OAKLAND, CALIF.—Housing Secretary Shaun Donovan announced the availability of $5.1 million in grants this week to train additional housing counselors as the number of foreclosures remains high.
Donovan made the announcement in Oakland, Calif., where he was meeting with homeowners and others at a mortgage counseling event. Five major banks and lenders took part in Monday’s event, where roughly 500 homeowners were expected to receive loan modifications and other assistance.
The idea was that the homeowners, who have been working with counselors, could bring their documents to the event and work with their lenders to avoid foreclosure.
The event was an “attempt at a new model” in bringing homeowners and lenders together, said Donovan, head of the Department of Housing and Urban Development (HUD). It’s a change from the traditional routes of requesting a loan modification, which can take months to get resolved.
HUD pushed the loan servicers to have their decision-makers at the event, according to Donovan.
“This secretary is very, very important to this district,” said Rep. Barbara Lee (D-Oakland), citing how many in the area have lost their homes and lost their equity.
California accounted for 20 percent of the nation’s foreclosure in August, with 69,413 properties receiving a foreclosure filing, a 3 percent jump from the prior month but a 25 percent drop from August 2009, according to RealtyTrac, which collects foreclosure data.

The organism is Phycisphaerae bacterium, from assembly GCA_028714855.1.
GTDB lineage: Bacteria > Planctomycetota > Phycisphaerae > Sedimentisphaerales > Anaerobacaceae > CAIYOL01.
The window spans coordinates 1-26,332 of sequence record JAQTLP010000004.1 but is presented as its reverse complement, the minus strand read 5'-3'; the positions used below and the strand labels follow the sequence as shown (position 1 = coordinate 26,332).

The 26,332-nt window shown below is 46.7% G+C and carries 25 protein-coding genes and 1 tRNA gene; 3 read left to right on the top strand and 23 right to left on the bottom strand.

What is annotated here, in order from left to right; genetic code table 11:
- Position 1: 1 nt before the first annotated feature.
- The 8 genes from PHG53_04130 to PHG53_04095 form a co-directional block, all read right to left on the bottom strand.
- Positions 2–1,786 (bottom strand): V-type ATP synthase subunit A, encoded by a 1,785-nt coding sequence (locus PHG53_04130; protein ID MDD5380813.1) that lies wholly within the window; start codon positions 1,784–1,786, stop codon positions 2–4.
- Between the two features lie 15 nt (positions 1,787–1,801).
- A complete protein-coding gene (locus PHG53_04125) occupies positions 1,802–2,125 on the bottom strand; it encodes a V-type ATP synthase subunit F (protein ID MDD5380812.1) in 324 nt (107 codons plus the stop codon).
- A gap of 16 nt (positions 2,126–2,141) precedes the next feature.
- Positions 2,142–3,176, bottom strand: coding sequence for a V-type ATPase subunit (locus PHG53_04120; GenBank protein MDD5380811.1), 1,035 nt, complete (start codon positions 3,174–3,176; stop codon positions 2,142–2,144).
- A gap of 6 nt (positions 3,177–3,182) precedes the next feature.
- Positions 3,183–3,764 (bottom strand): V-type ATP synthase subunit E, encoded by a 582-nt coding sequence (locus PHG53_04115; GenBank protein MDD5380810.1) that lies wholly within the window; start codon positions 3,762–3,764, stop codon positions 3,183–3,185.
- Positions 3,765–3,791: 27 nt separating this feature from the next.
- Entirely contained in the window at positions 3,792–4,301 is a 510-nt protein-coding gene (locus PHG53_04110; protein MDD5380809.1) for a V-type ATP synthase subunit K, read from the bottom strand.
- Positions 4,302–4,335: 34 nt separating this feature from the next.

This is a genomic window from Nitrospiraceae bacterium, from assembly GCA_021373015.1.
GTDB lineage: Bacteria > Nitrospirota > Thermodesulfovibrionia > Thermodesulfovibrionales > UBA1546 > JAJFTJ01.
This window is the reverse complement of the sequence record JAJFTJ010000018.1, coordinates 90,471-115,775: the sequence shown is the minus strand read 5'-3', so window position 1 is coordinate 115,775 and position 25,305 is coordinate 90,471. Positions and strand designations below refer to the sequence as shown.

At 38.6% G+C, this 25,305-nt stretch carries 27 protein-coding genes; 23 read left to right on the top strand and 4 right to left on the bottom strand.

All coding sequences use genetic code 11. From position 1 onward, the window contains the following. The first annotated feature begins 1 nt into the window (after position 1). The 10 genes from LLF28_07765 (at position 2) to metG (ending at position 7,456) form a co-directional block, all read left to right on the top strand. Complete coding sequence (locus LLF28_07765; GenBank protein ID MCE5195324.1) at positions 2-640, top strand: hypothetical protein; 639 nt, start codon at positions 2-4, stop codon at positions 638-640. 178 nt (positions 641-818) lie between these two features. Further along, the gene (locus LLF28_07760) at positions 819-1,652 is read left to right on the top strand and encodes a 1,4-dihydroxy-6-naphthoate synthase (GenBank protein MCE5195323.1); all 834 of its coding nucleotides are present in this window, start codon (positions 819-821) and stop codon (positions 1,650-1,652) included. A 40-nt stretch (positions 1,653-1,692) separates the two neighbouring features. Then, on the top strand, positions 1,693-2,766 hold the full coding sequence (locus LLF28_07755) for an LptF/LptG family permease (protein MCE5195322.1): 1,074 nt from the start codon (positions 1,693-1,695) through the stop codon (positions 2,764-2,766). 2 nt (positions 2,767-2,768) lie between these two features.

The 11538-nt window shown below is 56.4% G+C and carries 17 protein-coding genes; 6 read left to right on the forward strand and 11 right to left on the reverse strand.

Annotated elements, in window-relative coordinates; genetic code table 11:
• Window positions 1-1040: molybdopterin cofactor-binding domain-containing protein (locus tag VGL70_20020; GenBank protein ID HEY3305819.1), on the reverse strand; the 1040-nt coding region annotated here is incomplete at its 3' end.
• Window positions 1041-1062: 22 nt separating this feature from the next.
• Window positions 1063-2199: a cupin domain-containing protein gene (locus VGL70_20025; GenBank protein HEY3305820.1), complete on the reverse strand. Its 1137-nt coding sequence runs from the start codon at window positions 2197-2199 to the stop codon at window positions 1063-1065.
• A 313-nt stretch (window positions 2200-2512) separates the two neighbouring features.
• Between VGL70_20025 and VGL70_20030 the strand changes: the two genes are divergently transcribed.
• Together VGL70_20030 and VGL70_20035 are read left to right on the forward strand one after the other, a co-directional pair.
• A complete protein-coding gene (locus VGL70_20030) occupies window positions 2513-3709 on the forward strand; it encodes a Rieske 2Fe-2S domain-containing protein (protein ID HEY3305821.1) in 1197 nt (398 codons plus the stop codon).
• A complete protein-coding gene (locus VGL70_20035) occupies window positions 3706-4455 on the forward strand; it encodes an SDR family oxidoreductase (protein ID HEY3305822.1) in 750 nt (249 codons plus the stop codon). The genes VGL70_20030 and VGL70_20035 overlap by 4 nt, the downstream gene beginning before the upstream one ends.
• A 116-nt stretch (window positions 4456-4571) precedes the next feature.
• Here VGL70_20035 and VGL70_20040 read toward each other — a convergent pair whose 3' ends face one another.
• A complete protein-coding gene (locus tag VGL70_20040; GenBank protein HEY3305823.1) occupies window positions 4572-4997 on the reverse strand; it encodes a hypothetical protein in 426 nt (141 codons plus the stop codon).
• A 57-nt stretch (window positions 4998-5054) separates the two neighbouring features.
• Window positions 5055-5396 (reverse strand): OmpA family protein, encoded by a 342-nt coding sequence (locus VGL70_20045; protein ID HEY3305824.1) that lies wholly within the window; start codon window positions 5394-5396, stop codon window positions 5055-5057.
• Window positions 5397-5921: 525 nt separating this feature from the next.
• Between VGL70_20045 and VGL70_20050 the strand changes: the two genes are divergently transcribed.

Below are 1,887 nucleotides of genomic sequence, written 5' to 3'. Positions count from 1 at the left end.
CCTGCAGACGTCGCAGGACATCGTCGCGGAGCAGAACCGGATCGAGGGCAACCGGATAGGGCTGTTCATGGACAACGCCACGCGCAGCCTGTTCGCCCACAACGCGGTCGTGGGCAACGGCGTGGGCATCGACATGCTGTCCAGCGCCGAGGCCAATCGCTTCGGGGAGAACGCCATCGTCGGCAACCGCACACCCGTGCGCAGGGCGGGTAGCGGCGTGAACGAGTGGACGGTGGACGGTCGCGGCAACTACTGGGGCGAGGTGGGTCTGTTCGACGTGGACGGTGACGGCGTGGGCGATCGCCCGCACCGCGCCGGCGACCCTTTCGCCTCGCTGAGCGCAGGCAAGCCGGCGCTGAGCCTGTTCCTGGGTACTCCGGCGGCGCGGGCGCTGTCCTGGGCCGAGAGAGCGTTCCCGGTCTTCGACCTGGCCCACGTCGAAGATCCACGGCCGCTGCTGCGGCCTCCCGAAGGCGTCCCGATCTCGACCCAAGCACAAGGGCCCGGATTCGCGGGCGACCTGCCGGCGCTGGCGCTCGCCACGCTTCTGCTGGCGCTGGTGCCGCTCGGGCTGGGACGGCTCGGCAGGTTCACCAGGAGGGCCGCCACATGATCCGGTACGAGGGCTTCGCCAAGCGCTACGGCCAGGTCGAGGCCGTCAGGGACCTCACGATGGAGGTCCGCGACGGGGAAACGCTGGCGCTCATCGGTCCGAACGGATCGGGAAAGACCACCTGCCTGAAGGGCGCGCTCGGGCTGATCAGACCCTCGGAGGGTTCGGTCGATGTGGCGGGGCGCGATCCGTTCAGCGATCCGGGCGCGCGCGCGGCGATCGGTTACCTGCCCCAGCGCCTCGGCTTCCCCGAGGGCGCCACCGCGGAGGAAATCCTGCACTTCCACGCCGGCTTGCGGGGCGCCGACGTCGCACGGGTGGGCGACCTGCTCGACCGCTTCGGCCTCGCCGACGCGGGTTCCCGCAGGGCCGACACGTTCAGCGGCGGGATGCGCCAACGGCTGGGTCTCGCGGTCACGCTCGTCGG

Nationwide, there were foreclosure filings—default notices, scheduled auctions, and bank repossessions—on 338,836 properties in August, a 4 percent increase from the prior month. However, it was 5 percent decline from August 2009, reports RealtyTrac.
As housing leaders try to stem the foreclosure crisis, funding for housing counseling has been increased by 36 percent in this year’s HUD budget.
The funds announced Monday are available to provide training activities designed to improve and standardize the quality of counseling provided by HUD-approved housing counseling agencies, multi-state organizations, and state housing finance agencies.
Applicants must be public or nonprofit organizations that have tax exempt status under section 501(a) and have at least two years of national experience providing the majority of types of housing counseling training services. They must propose to provide training nationwide. The training program must contain both basic and advanced courses, and include topics such as general counseling, credit and financial literacy, matching clients with loan products, homebuyer education, avoiding delinquency and predatory lending, foreclosure prevention, reverse mortgages, rental housing, and mortgage fraud counseling.
Details are available at www.grants.gov. The deadline is Oct. 29.